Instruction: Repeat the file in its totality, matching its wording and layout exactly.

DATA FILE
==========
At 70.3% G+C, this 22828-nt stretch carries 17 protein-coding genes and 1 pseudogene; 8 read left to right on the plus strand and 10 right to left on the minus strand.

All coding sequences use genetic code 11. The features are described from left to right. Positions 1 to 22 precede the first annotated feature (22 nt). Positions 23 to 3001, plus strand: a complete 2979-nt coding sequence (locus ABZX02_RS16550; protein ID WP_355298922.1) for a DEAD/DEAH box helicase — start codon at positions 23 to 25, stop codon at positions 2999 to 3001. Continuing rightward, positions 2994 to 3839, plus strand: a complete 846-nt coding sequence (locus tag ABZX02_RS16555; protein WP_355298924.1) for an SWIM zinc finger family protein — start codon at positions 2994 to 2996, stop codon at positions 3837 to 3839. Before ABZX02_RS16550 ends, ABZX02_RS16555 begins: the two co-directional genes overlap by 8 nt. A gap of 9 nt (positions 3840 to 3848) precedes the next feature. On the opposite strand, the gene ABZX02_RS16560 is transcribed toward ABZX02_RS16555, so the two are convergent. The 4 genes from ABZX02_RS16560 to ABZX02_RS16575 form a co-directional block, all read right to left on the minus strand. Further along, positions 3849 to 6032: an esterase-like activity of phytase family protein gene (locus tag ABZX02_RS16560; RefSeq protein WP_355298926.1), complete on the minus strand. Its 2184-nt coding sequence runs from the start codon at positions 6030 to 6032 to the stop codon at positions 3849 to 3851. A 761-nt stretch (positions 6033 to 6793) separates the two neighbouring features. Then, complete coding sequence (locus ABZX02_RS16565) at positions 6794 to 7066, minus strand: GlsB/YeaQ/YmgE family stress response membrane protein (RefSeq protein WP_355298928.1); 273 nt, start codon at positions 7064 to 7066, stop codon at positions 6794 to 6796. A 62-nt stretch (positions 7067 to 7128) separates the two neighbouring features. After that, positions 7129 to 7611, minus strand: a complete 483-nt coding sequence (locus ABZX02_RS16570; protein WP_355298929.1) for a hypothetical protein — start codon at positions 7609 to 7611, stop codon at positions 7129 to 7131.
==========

At 70.3% G+C, this 22828-nt stretch carries 17 protein-coding genes and 1 pseudogene; 8 read left to right on the plus strand and 10 right to left on the minus strand.

All coding sequences use genetic code 11. The features are described from left to right. Positions 1 to 22 precede the first annotated feature (22 nt). Positions 23 to 3001, plus strand: a complete 2979-nt coding sequence (locus ABZX02_RS16550; protein ID WP_355298922.1) for a DEAD/DEAH box helicase — start codon at positions 23 to 25, stop codon at positions 2999 to 3001. Continuing rightward, positions 2994 to 3839, plus strand: a complete 846-nt coding sequence (locus tag ABZX02_RS16555; protein WP_355298924.1) for an SWIM zinc finger family protein — start codon at positions 2994 to 2996, stop codon at positions 3837 to 3839. Before ABZX02_RS16550 ends, ABZX02_RS16555 begins: the two co-directional genes overlap by 8 nt. A gap of 9 nt (positions 3840 to 3848) precedes the next feature. On the opposite strand, the gene ABZX02_RS16560 is transcribed toward ABZX02_RS16555, so the two are convergent. The 4 genes from ABZX02_RS16560 to ABZX02_RS16575 form a co-directional block, all read right to left on the minus strand. Further along, positions 3849 to 6032: an esterase-like activity of phytase family protein gene (locus tag ABZX02_RS16560; RefSeq protein WP_355298926.1), complete on the minus strand. Its 2184-nt coding sequence runs from the start codon at positions 6030 to 6032 to the stop codon at positions 3849 to 3851. A 761-nt stretch (positions 6033 to 6793) separates the two neighbouring features. Then, complete coding sequence (locus ABZX02_RS16565) at positions 6794 to 7066, minus strand: GlsB/YeaQ/YmgE family stress response membrane protein (RefSeq protein WP_355298928.1); 273 nt, start codon at positions 7064 to 7066, stop codon at positions 6794 to 6796. A 62-nt stretch (positions 7067 to 7128) separates the two neighbouring features. After that, positions 7129 to 7611, minus strand: a complete 483-nt coding sequence (locus ABZX02_RS16570; protein WP_355298929.1) for a hypothetical protein — start codon at positions 7609 to 7611, stop codon at positions 7129 to 7131.